RUTLEDGE, Tenn. - (WVLT) "That's always the first thing out of anybody's mouth," said UT Extension Agent John Goddard, "you got any mud at your place?" Goddard said a rainy, wet winter has caused headaches for farmers all over East Tennessee. Goddard advises farmers in Loudon County.
Goddard said simply getting around the farm can be a challenge and a danger for tractor drivers maneuvering hills. "Definitely more dangerous to the tractor driver and the animals as well. You can run over or slide over a cow or drop a bale of hay on a calf."
Grainger County farmer Matt England said driving through mud is typical now for him with his John Deere. To get from his barn to a feeding spot for calves atop a hill, he drives through muddy ruts at least a foot deep. "Seems like we've had a lot more rain, all at once," said England.
Goddard said all farmers are watching out for foot rot now in livestock. It's a disease that happens when animals' feet and hooves stay wet. "It's a huge problem with small ruminants, goats and sheep in particular. If their feet stay wet, they'll get foot rot or sore foot. We're experiencing more cases of foot rot in dairy and beef cattle as well just because the fungus gets in there, it's a great place for it to grow, and it never has a chance to dry out."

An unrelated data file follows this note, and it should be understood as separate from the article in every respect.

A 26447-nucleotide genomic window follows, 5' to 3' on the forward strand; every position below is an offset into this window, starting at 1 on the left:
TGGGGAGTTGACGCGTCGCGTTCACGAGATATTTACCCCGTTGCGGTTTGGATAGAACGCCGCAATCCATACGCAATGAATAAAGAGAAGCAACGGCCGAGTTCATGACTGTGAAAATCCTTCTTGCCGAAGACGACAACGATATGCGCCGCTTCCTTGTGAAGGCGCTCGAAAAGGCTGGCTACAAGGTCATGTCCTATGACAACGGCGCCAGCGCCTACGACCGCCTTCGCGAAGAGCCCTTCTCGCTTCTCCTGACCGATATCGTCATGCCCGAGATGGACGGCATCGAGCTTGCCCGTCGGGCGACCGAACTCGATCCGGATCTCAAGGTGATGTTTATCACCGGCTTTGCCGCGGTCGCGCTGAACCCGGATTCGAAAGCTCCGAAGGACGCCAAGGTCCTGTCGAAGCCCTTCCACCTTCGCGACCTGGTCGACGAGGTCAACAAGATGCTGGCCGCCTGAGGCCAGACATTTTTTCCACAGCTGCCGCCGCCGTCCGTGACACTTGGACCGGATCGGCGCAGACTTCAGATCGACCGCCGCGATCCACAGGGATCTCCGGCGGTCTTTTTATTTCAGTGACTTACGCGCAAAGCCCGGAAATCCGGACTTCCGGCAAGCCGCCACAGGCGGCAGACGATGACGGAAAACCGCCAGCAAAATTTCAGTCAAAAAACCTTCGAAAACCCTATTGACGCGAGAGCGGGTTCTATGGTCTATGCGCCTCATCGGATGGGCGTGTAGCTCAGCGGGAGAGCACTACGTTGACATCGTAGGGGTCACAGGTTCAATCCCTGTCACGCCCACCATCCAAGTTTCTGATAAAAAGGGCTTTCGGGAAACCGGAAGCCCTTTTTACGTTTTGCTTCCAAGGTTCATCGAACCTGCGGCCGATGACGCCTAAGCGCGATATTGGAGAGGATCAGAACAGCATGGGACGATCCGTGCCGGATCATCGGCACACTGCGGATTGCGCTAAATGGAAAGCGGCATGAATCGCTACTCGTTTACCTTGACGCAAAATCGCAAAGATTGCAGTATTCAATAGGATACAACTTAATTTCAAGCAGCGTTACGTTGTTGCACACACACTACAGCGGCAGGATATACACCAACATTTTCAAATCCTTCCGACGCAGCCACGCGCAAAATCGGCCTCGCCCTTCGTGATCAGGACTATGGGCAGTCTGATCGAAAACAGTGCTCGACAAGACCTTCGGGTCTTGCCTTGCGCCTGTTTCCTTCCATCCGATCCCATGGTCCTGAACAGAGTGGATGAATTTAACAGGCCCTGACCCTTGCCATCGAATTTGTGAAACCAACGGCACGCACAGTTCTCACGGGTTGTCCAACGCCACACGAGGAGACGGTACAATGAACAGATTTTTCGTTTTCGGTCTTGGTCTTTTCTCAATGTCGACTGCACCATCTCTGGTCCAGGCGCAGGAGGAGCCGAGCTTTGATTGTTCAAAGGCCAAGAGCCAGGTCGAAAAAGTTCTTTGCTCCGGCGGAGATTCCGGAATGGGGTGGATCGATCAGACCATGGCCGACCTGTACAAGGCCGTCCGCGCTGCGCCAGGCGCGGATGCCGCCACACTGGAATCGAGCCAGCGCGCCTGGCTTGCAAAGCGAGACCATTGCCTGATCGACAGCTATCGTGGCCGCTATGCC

England said he is monitoring for foot rot, but so far has been able to avoid it in his herd. This follows a winter of both cold and milder days, when sometimes the changeable weather seemed to predispose some calves to breathing challenges. He said he had to keep a close watch on calves through the wet winter.
Goddard said the wet conditions so far this year could also delay farmers' ability to fertilize fields and plant their earliest crops. "Specifically our clovers and some of our fescues and oats. But we can't get out in the field right now and put those things in."
"It's just a muddy mess," said England.